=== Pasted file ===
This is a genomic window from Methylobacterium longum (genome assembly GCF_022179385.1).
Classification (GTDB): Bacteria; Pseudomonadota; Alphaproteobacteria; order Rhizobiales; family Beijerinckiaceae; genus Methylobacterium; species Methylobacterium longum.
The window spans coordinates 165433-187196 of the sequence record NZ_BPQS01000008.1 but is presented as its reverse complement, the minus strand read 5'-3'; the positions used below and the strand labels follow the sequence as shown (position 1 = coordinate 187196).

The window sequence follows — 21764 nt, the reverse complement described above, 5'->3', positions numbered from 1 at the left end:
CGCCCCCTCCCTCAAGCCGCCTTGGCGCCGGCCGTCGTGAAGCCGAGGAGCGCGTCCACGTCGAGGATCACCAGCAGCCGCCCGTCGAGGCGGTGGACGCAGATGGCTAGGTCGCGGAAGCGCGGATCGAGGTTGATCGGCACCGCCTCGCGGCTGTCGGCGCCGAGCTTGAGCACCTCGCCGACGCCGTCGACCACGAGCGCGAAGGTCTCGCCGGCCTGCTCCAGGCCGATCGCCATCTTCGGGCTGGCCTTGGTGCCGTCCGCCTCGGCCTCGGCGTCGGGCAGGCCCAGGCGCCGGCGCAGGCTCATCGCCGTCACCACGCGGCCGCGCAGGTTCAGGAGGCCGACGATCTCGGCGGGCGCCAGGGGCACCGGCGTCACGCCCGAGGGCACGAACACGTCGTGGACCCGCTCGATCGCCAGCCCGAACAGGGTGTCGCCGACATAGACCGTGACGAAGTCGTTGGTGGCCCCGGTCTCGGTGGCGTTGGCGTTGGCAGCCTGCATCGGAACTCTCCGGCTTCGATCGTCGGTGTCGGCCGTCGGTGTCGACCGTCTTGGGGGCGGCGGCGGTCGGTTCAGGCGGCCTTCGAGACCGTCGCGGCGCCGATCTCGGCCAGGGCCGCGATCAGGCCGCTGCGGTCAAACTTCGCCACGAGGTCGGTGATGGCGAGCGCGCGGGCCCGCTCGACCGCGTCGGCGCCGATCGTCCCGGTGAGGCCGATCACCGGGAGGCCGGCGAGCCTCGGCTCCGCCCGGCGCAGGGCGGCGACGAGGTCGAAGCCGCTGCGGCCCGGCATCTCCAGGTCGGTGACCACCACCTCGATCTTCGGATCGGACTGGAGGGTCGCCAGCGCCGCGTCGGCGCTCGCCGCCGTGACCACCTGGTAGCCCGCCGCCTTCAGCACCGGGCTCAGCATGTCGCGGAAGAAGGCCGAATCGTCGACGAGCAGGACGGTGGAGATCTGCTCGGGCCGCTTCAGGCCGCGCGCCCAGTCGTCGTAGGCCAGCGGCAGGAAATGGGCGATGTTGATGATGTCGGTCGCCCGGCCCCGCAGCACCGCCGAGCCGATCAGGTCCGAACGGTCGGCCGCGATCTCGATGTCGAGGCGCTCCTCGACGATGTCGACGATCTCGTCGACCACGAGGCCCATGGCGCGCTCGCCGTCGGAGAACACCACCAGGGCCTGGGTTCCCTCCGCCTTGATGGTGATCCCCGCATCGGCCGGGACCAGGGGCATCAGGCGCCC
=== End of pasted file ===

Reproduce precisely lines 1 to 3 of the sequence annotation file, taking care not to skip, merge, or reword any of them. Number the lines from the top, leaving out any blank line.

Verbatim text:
This is a genomic window from Methylobacterium longum (genome assembly GCF_022179385.1).
Classification (GTDB): Bacteria; Pseudomonadota; Alphaproteobacteria; order Rhizobiales; family Beijerinckiaceae; genus Methylobacterium; species Methylobacterium longum.
The window spans coordinates 165433-187196 of the sequence record NZ_BPQS01000008.1 but is presented as its reverse complement, the minus strand read 5'-3'; the positions used below and the strand labels follow the sequence as shown (position 1 = coordinate 187196).